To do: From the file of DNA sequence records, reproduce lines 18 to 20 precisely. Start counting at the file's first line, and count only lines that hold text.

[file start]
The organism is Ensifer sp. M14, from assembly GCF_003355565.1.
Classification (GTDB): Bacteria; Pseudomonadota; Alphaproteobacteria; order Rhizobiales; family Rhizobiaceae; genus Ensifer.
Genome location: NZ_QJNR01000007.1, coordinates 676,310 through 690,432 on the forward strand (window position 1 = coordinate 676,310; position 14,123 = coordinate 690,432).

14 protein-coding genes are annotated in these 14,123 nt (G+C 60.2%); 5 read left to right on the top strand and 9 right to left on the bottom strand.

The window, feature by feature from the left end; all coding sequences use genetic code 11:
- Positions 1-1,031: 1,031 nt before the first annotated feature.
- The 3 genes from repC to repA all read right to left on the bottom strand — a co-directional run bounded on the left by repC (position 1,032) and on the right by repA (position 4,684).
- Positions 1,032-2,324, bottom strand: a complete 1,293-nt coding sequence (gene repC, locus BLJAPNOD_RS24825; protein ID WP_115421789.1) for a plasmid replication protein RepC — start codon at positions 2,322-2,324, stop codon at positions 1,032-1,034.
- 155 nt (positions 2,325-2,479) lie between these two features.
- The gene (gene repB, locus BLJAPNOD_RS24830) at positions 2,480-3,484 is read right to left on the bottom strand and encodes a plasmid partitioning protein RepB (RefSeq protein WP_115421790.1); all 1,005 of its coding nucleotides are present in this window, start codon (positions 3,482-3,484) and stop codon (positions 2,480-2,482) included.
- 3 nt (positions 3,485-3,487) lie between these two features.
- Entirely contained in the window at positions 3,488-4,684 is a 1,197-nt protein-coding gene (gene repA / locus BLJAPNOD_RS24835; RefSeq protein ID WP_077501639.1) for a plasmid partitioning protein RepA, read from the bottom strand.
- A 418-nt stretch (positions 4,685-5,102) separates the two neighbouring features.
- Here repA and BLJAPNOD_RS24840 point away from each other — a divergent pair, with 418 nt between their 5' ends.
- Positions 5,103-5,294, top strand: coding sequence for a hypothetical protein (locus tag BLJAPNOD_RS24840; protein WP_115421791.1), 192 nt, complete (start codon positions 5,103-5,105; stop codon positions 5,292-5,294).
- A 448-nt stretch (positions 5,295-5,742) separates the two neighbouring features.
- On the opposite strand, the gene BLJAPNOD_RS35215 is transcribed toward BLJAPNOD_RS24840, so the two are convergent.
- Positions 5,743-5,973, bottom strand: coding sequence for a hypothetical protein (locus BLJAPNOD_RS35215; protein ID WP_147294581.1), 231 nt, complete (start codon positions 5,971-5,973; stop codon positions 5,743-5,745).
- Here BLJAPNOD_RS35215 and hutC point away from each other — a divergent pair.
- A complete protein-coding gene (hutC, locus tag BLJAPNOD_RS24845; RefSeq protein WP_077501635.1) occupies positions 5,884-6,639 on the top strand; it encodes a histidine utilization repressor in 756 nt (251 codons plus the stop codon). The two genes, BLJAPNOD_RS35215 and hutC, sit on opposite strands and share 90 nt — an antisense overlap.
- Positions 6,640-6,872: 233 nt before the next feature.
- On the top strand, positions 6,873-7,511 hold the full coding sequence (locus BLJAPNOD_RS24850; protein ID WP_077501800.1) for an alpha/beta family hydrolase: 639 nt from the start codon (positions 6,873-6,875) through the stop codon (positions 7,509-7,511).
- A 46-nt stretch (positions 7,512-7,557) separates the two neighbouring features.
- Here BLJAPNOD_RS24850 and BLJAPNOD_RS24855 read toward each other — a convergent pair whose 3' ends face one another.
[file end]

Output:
- Positions 5,743-5,973, bottom strand: coding sequence for a hypothetical protein (locus BLJAPNOD_RS35215; protein ID WP_147294581.1), 231 nt, complete (start codon positions 5,971-5,973; stop codon positions 5,743-5,745).
- Here BLJAPNOD_RS35215 and hutC point away from each other — a divergent pair.
- A complete protein-coding gene (hutC, locus tag BLJAPNOD_RS24845; RefSeq protein WP_077501635.1) occupies positions 5,884-6,639 on the top strand; it encodes a histidine utilization repressor in 756 nt (251 codons plus the stop codon). The two genes, BLJAPNOD_RS35215 and hutC, sit on opposite strands and share 90 nt — an antisense overlap.